Clinical question: Is there a difference in lower GI rebleeding risk in patients on antiplatelet medications versus those on anticoagulation medications?
Background: It is estimated that 29%-37% of patient with GI bleeds are also on antiplatelet or anticoagulation medications. Minimal research has looked at outcomes for these populations and the comparative risk of rebleeding.
Study design: A retrospective study.
Setting: Multicenter study in the United Kingdom.
Synopsis: The study followed 2,528 patients with lower GI bleeds, 917 of whom were on antiplatelet or anticoagulation medications. Of these, 504 were on single-antiplatelet therapy, 79 on dual-antiplatelet therapy, 232 on warfarin, and 102 on direct-acting oral anticoagulants (DOACs). Patients on single-antiplatelet agents had a threefold increased risk of rebleeding (hazard ratio, 3.57), those on dual-antiplatelet agents had a fivefold increased risk of rebleeding (HR, 5.38), and patients taking warfarin or DOACs had no increased risk of rebleeding.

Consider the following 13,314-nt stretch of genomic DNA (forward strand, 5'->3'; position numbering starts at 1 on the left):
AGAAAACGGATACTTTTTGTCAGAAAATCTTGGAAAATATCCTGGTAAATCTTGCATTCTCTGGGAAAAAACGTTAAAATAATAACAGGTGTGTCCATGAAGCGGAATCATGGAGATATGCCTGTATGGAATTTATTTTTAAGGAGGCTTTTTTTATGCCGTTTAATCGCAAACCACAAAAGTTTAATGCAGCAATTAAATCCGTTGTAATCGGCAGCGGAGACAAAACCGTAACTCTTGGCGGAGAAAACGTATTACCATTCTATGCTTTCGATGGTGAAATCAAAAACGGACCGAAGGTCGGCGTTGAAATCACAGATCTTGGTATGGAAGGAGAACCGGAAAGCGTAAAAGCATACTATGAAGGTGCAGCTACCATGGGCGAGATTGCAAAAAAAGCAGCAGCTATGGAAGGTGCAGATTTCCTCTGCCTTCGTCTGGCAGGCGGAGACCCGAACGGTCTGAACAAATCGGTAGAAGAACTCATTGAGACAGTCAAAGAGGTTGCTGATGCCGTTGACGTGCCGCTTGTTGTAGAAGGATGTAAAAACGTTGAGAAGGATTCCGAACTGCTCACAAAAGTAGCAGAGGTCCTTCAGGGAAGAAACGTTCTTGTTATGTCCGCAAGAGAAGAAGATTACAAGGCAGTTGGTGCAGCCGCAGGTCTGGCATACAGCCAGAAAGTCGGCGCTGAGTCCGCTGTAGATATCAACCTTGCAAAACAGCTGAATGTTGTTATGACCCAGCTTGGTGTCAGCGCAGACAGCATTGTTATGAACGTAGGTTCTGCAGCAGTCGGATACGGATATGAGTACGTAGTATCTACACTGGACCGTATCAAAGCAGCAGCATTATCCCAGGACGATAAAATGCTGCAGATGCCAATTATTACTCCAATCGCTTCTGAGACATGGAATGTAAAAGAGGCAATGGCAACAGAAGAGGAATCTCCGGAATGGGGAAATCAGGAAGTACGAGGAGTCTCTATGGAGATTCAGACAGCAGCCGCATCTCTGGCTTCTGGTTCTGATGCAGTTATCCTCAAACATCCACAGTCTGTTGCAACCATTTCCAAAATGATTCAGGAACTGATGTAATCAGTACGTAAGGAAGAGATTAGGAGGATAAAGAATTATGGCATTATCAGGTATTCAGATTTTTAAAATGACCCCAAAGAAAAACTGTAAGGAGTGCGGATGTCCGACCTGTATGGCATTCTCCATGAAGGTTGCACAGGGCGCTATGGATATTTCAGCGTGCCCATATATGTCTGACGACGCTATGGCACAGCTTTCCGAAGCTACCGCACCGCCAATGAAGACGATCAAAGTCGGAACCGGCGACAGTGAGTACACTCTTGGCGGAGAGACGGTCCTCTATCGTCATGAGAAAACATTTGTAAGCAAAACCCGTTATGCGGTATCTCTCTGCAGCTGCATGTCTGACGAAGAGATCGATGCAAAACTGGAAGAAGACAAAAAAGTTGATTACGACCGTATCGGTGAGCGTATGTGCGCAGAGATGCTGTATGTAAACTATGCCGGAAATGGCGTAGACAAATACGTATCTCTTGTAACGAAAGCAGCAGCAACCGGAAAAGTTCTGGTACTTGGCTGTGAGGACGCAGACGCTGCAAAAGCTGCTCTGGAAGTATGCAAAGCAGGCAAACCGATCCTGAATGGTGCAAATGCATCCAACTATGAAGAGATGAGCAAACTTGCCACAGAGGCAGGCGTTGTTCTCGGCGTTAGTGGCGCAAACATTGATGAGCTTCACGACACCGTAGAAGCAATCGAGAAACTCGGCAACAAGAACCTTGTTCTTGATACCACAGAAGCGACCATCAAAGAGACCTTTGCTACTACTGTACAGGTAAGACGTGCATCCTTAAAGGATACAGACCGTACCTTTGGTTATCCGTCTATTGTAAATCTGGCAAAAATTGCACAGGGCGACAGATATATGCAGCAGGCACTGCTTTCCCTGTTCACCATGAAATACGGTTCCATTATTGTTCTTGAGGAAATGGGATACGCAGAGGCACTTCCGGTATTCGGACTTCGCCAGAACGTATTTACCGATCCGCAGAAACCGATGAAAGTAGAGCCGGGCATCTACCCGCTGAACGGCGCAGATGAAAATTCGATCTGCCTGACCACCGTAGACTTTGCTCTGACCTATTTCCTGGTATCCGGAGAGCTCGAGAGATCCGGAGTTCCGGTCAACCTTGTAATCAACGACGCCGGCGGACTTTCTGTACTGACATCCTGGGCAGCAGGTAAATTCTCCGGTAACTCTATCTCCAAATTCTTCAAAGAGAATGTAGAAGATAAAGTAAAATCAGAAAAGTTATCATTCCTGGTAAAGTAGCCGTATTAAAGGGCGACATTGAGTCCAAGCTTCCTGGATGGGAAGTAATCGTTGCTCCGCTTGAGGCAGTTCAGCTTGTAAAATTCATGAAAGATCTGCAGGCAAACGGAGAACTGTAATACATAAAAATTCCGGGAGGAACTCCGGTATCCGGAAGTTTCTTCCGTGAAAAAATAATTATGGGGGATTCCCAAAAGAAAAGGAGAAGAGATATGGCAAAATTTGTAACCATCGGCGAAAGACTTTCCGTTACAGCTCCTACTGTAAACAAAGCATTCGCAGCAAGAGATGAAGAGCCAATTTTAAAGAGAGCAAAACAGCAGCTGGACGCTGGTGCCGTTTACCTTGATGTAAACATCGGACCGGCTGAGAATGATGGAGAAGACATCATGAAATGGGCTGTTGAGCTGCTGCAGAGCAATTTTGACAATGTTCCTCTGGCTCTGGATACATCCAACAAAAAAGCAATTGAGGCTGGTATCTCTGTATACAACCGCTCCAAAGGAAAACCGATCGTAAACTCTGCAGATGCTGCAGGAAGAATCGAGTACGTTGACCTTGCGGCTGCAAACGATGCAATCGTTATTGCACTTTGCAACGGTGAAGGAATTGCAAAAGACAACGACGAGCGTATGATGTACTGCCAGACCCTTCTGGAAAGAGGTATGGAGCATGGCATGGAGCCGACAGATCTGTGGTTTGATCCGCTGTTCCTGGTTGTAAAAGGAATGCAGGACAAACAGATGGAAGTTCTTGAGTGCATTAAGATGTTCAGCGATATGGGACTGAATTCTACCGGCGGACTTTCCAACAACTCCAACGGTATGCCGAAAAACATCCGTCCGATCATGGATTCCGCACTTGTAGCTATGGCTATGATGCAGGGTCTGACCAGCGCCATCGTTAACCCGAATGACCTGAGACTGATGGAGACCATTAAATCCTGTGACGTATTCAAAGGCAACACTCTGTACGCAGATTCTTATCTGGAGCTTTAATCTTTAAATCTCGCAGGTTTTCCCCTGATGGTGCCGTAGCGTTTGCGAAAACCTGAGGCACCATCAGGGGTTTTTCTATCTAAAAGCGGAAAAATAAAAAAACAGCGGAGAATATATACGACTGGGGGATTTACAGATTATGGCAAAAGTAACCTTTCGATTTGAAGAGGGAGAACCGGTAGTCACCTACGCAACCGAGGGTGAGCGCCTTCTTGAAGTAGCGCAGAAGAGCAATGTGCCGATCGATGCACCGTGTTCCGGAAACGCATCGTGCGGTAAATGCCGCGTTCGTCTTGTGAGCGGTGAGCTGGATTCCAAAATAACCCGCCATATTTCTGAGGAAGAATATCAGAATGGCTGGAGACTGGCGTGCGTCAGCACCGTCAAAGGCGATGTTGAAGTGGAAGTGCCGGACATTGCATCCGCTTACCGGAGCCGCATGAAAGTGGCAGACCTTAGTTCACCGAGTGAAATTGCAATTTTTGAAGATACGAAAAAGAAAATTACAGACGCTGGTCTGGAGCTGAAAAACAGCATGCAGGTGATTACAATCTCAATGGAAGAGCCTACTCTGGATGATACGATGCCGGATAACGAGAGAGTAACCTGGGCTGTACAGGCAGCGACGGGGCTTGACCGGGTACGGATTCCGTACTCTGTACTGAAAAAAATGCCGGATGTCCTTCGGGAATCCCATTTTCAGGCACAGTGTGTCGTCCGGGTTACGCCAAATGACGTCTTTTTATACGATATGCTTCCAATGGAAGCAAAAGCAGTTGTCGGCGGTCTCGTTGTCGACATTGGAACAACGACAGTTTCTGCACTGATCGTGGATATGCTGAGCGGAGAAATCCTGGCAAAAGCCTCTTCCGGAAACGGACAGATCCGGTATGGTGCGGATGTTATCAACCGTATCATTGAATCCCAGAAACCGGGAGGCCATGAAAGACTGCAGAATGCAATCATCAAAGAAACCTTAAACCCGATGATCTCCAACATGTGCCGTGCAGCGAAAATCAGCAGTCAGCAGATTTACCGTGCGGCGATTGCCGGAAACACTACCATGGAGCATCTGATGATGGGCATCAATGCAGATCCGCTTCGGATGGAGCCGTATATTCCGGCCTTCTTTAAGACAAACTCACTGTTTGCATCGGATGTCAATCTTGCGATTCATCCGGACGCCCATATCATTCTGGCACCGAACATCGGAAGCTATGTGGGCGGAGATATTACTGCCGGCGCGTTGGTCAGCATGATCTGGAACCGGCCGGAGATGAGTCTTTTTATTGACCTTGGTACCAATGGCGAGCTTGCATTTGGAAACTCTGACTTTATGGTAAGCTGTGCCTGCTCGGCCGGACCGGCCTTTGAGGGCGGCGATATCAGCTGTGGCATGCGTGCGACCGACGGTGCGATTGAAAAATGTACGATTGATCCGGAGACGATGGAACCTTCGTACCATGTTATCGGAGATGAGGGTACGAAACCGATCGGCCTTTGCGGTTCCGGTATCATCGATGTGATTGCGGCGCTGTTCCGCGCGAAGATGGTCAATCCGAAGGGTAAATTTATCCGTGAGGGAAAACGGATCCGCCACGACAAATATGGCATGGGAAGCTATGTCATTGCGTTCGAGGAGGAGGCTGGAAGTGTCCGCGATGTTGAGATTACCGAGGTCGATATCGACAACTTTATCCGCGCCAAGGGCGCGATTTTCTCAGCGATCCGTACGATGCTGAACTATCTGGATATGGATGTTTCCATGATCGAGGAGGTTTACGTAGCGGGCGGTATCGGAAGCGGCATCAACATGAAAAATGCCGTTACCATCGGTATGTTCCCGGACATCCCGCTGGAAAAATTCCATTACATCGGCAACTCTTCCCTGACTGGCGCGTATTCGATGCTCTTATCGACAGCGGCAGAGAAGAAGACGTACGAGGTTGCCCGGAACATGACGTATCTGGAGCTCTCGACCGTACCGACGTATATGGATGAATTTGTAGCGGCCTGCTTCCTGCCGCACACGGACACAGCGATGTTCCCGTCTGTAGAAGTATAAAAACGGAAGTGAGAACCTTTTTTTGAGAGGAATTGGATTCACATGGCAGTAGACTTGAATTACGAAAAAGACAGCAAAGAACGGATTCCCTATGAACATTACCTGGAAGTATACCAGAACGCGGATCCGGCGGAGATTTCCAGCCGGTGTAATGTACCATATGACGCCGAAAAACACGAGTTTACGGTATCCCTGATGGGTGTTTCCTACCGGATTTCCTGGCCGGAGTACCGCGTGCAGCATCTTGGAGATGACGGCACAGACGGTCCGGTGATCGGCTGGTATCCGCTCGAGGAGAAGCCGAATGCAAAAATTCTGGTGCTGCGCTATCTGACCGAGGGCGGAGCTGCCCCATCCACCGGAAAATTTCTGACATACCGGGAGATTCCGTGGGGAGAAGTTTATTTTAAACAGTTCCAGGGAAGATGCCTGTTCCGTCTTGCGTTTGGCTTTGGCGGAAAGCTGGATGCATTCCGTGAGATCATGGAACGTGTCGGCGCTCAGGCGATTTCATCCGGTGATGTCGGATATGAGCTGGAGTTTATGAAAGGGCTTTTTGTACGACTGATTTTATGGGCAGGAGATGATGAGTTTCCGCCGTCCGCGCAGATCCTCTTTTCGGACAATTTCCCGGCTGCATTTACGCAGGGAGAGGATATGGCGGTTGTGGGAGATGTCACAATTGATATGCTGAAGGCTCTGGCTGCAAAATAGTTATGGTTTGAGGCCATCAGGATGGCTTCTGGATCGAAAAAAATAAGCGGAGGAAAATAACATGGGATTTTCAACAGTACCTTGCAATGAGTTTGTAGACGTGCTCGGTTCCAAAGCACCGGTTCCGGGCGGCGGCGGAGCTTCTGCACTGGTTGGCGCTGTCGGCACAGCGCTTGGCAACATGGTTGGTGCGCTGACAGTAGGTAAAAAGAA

In addition, the authors concluded that there was no significant difference in rebleeding risk if antiplatelet medications were held for less than 5 days during hospitalization versus if they were continued. The risk of rebleeding with antiplatelet agents is likely caused by the relatively long half-lives of these therapies. In contrast, warfarin and DOACs have available reversal agents, and DOACs have comparatively shorter half-lives.
Bottom line: The risk of rebleeding from a lower-GI bleed is higher in patients on antiplatelet medications than it is in patients on warfarin or DOACs.
Citation: Oakland K et al. Rebleeding and mortality after lower gastrointestinal bleeding in patients taking antiplatelets or anticoagulants. Clin Gastroent Hepatol. 2017 Dec 23..
Dr. Thota is a hospitalist at UC San Diego Health and an assistant clinical professor at the University of California, San Diego.